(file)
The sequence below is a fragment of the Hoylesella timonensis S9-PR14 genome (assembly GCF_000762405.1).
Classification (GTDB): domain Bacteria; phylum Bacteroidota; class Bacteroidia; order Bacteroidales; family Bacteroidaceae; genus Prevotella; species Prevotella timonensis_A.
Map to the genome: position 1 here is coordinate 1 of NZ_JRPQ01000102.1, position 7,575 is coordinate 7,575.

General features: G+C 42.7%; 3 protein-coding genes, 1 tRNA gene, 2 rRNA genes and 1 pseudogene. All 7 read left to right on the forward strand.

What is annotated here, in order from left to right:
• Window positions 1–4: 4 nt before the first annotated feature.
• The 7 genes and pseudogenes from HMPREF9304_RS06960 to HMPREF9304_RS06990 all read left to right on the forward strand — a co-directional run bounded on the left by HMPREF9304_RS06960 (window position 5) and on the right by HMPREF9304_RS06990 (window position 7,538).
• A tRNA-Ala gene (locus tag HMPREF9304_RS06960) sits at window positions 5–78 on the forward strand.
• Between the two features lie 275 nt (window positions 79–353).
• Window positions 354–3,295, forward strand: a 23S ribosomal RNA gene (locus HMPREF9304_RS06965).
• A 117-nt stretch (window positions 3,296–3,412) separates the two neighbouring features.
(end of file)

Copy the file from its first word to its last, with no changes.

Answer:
The sequence below is a fragment of the Hoylesella timonensis S9-PR14 genome (assembly GCF_000762405.1).
Classification (GTDB): domain Bacteria; phylum Bacteroidota; class Bacteroidia; order Bacteroidales; family Bacteroidaceae; genus Prevotella; species Prevotella timonensis_A.
Map to the genome: position 1 here is coordinate 1 of NZ_JRPQ01000102.1, position 7,575 is coordinate 7,575.

General features: G+C 42.7%; 3 protein-coding genes, 1 tRNA gene, 2 rRNA genes and 1 pseudogene. All 7 read left to right on the forward strand.

What is annotated here, in order from left to right:
• Window positions 1–4: 4 nt before the first annotated feature.
• The 7 genes and pseudogenes from HMPREF9304_RS06960 to HMPREF9304_RS06990 all read left to right on the forward strand — a co-directional run bounded on the left by HMPREF9304_RS06960 (window position 5) and on the right by HMPREF9304_RS06990 (window position 7,538).
• A tRNA-Ala gene (locus tag HMPREF9304_RS06960) sits at window positions 5–78 on the forward strand.
• Between the two features lie 275 nt (window positions 79–353).
• Window positions 354–3,295, forward strand: a 23S ribosomal RNA gene (locus HMPREF9304_RS06965).
• A 117-nt stretch (window positions 3,296–3,412) separates the two neighbouring features.